RE: **Getting The Construction Loan**
From: Rob Sandelin (Exchange) (
Date: Thu, 11 Jan 1996 14:36:51 -0600
The number of units you have committed members for is not necessarily the
issue. The issue is capital.   What you will need to come up with is a
percentage of the Acquisition and development loan, typically 40%, although
it could be more.  Almost all condo projects in my area are built with NO
presolds, but the developer puts up to 60% of the A &D loan in those cases.

So if your A&D is for a million dollars, you will have to come up $400,000. 
A single person could contribute that amount.  In some cases people have
sold their homes and rolled all the captial into the project, and in most
cases, people  have put in varying amounts of capital. 

Raising venture capital is the subject of several books, although some
sources you might want to try and tap is out side partners with members
relatives.  Unless the banks in Utah are different, you can co-venture with
any number of partners so you can use capital from people parents, uncles,
whomever will put money into the pot. Obviously document this well and have
an attorney advise you on contracts and such.

At this stage, there is a huge pyschological thing going on in your group
where people have in some cases their whole lifes earnings on the line. 
Those same people may suddenly become enormously conservative about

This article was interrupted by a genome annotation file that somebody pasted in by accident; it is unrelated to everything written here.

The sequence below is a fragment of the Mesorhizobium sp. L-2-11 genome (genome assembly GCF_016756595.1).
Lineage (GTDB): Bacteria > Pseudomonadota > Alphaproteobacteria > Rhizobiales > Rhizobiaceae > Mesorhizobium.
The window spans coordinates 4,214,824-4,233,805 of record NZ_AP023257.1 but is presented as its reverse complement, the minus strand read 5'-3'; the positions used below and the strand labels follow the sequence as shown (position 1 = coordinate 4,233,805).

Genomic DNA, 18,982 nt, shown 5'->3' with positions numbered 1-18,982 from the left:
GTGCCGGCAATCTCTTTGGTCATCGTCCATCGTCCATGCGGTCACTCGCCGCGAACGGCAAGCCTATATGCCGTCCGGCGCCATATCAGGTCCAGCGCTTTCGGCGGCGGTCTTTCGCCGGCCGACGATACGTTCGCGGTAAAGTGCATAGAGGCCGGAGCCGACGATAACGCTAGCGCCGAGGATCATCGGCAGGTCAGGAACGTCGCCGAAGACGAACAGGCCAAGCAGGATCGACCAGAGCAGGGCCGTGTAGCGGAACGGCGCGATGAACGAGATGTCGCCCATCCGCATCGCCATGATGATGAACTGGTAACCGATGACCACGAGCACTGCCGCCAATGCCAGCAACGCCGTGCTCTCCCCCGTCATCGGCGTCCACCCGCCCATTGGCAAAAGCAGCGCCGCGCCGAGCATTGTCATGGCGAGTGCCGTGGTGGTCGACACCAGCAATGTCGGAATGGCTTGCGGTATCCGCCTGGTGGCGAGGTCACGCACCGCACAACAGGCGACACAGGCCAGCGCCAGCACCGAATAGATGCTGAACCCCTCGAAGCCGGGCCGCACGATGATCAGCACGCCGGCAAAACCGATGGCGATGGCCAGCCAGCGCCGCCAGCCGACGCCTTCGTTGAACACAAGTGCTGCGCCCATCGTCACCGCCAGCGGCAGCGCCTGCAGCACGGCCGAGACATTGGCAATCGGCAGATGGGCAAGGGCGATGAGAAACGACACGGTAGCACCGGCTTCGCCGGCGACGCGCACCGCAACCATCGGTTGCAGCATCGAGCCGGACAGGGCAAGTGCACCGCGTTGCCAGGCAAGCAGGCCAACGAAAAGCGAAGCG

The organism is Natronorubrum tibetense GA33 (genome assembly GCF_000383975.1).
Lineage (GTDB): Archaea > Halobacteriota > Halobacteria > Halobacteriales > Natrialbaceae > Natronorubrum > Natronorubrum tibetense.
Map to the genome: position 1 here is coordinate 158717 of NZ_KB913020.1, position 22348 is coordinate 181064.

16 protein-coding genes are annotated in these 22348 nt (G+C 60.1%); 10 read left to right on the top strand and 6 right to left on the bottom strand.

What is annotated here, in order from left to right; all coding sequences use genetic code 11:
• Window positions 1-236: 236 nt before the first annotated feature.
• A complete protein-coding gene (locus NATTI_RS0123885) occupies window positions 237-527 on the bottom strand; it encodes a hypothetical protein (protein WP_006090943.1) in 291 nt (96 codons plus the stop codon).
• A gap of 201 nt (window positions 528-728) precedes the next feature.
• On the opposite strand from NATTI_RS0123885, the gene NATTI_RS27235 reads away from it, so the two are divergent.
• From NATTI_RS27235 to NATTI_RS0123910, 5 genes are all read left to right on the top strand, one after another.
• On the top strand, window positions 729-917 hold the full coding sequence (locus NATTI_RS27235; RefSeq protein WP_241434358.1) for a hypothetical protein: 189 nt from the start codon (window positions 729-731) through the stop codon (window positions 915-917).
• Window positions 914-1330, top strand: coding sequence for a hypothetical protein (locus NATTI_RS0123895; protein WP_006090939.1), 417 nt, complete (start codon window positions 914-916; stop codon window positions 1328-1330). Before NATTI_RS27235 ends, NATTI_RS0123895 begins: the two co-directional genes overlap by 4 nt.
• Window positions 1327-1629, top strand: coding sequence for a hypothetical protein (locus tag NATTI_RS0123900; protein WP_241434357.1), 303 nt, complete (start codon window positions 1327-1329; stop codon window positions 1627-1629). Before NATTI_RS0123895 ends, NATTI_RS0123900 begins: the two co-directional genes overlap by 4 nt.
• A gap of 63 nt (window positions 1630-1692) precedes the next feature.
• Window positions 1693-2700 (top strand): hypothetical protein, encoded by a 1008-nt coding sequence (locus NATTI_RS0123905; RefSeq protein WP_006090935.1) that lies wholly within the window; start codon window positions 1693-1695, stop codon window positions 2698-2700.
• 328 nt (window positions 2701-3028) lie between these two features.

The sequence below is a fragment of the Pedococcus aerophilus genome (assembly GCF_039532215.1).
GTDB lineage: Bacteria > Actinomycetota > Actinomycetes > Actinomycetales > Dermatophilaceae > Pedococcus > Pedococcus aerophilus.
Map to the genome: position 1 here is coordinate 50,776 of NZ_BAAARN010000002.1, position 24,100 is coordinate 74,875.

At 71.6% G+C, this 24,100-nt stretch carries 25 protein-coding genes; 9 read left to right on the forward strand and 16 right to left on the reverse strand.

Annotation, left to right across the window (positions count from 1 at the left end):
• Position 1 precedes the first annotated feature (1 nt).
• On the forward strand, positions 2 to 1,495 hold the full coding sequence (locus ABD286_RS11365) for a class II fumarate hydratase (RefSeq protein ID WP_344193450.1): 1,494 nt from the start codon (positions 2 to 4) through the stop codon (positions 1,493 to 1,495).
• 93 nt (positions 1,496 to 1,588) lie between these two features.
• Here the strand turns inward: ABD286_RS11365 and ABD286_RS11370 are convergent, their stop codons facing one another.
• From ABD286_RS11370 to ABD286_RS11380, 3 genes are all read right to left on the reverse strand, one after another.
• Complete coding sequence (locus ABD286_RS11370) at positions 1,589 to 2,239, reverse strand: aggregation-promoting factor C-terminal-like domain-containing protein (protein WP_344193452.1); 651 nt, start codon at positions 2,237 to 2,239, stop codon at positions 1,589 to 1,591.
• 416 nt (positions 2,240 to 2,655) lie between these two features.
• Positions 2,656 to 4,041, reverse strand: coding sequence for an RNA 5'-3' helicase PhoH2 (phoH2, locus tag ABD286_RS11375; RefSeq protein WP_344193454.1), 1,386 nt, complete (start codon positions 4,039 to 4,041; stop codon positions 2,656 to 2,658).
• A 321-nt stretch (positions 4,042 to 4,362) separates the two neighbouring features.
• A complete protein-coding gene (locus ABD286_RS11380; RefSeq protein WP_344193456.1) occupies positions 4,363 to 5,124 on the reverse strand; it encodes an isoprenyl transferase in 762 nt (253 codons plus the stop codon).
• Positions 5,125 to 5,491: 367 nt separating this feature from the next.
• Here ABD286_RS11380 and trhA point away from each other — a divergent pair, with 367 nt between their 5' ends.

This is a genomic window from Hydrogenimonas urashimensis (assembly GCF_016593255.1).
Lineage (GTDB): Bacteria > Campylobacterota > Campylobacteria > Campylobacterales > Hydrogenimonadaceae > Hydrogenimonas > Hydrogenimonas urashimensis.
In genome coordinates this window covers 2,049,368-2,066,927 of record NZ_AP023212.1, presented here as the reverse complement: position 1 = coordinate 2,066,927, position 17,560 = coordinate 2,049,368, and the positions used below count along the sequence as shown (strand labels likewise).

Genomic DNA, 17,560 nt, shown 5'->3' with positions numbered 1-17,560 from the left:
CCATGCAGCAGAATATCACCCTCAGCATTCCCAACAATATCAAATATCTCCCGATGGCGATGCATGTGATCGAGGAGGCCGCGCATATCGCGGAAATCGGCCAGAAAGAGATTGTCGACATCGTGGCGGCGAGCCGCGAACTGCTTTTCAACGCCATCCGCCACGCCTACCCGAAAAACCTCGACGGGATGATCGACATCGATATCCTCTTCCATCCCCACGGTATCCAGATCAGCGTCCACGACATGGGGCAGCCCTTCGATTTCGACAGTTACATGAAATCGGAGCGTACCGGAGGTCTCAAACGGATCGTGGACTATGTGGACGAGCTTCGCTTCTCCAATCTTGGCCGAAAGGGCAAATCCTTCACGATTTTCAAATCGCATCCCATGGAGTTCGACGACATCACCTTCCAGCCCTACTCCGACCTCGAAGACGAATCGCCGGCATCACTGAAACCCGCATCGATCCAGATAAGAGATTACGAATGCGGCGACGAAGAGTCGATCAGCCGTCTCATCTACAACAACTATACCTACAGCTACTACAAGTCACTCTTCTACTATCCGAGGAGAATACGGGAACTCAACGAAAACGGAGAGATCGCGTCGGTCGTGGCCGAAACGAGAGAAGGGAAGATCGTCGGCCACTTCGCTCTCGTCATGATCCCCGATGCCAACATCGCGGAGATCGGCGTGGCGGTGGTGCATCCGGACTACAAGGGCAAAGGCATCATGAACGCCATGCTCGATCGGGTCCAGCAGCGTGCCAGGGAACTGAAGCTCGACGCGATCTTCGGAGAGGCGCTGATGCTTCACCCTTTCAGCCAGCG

EVERYTHING.  This can also be a place where you have to make some fast
decisions like - do we drop this lender and lose our application fee to go
with this other banks deal?  You might very well find your group paralyzed
at this point by the folks who have the most at risk.  Some general advise:

Make at least one extra copy of every single form, document etc. that the
bank asks you for, including your application form.  This way if you want to
approach another bank, you have most all the information you need right at

Keep your concept simple when you are applying to the banks.  Assuming you
are using the condo model of ownership, don't get all starry eyed about
cohousing to the bank.  You are building a condo project (and where you eat
dinner is your business, not the banks).

Empower somebody to represent you and make some decisions.  Its sometimes
not a good idea to have to run EVERY detail and negotiation item through a
large group consensus.  This seems obvious, but watch out how you deal with
it.  If there are difficult relationships, they will get more difficult
under  this stress.  Pay attention to this, even holding a special meeting
to let people blow off steam or whatever.  

Learn from rejection.  If one bank turns you down, politely ask why and then
use that information on your next application if you can.  

Rob Sandelin 
Sharingwood (Where a single 72 year old woman bought the land and did the
rezoning all by herself)

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